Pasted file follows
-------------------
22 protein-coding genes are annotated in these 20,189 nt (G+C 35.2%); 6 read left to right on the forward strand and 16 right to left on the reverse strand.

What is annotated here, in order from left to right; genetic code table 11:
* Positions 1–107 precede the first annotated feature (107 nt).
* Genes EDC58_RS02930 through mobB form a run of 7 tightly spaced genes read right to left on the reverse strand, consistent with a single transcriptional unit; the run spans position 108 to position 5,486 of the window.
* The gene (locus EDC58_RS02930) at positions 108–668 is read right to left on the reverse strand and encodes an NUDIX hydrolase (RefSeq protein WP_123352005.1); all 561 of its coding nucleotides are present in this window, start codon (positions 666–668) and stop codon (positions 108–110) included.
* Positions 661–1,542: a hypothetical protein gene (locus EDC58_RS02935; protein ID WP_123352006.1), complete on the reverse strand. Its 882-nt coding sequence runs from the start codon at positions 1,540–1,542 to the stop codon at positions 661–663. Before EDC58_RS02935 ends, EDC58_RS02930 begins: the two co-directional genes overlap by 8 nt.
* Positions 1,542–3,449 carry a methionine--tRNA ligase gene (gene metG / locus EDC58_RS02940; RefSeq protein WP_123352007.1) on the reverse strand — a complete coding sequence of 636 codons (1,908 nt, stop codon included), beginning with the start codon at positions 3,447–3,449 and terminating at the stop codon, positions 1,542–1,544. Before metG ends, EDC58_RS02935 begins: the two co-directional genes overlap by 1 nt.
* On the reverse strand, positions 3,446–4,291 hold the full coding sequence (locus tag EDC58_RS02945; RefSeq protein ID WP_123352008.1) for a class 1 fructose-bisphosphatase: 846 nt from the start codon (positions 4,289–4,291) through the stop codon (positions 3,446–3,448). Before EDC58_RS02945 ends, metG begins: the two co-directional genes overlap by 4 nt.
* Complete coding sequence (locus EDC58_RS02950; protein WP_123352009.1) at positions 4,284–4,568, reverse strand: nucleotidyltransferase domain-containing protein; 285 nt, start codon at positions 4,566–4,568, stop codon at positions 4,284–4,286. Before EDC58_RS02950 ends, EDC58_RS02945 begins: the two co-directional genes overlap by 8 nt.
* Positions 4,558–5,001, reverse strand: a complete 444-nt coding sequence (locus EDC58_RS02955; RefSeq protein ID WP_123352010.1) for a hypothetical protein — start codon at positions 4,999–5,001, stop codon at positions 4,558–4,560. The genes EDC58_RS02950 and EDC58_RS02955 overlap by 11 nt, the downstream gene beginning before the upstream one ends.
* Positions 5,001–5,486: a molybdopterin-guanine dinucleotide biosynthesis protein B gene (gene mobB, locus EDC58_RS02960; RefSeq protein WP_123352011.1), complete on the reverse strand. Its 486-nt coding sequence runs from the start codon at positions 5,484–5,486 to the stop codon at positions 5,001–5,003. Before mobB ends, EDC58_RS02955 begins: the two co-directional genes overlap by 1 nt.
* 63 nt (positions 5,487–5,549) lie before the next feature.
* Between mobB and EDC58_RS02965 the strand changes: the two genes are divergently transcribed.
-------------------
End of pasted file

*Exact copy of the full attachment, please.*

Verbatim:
22 protein-coding genes are annotated in these 20,189 nt (G+C 35.2%); 6 read left to right on the forward strand and 16 right to left on the reverse strand.

What is annotated here, in order from left to right; genetic code table 11:
* Positions 1–107 precede the first annotated feature (107 nt).
* Genes EDC58_RS02930 through mobB form a run of 7 tightly spaced genes read right to left on the reverse strand, consistent with a single transcriptional unit; the run spans position 108 to position 5,486 of the window.
* The gene (locus EDC58_RS02930) at positions 108–668 is read right to left on the reverse strand and encodes an NUDIX hydrolase (RefSeq protein WP_123352005.1); all 561 of its coding nucleotides are present in this window, start codon (positions 666–668) and stop codon (positions 108–110) included.
* Positions 661–1,542: a hypothetical protein gene (locus EDC58_RS02935; protein ID WP_123352006.1), complete on the reverse strand. Its 882-nt coding sequence runs from the start codon at positions 1,540–1,542 to the stop codon at positions 661–663. Before EDC58_RS02935 ends, EDC58_RS02930 begins: the two co-directional genes overlap by 8 nt.
* Positions 1,542–3,449 carry a methionine--tRNA ligase gene (gene metG / locus EDC58_RS02940; RefSeq protein WP_123352007.1) on the reverse strand — a complete coding sequence of 636 codons (1,908 nt, stop codon included), beginning with the start codon at positions 3,447–3,449 and terminating at the stop codon, positions 1,542–1,544. Before metG ends, EDC58_RS02935 begins: the two co-directional genes overlap by 1 nt.
* On the reverse strand, positions 3,446–4,291 hold the full coding sequence (locus tag EDC58_RS02945; RefSeq protein ID WP_123352008.1) for a class 1 fructose-bisphosphatase: 846 nt from the start codon (positions 4,289–4,291) through the stop codon (positions 3,446–3,448). Before EDC58_RS02945 ends, metG begins: the two co-directional genes overlap by 4 nt.
* Complete coding sequence (locus EDC58_RS02950; protein WP_123352009.1) at positions 4,284–4,568, reverse strand: nucleotidyltransferase domain-containing protein; 285 nt, start codon at positions 4,566–4,568, stop codon at positions 4,284–4,286. Before EDC58_RS02950 ends, EDC58_RS02945 begins: the two co-directional genes overlap by 8 nt.
* Positions 4,558–5,001, reverse strand: a complete 444-nt coding sequence (locus EDC58_RS02955; RefSeq protein ID WP_123352010.1) for a hypothetical protein — start codon at positions 4,999–5,001, stop codon at positions 4,558–4,560. The genes EDC58_RS02950 and EDC58_RS02955 overlap by 11 nt, the downstream gene beginning before the upstream one ends.
* Positions 5,001–5,486: a molybdopterin-guanine dinucleotide biosynthesis protein B gene (gene mobB, locus EDC58_RS02960; RefSeq protein WP_123352011.1), complete on the reverse strand. Its 486-nt coding sequence runs from the start codon at positions 5,484–5,486 to the stop codon at positions 5,001–5,003. Before mobB ends, EDC58_RS02955 begins: the two co-directional genes overlap by 1 nt.
* 63 nt (positions 5,487–5,549) lie before the next feature.
* Between mobB and EDC58_RS02965 the strand changes: the two genes are divergently transcribed.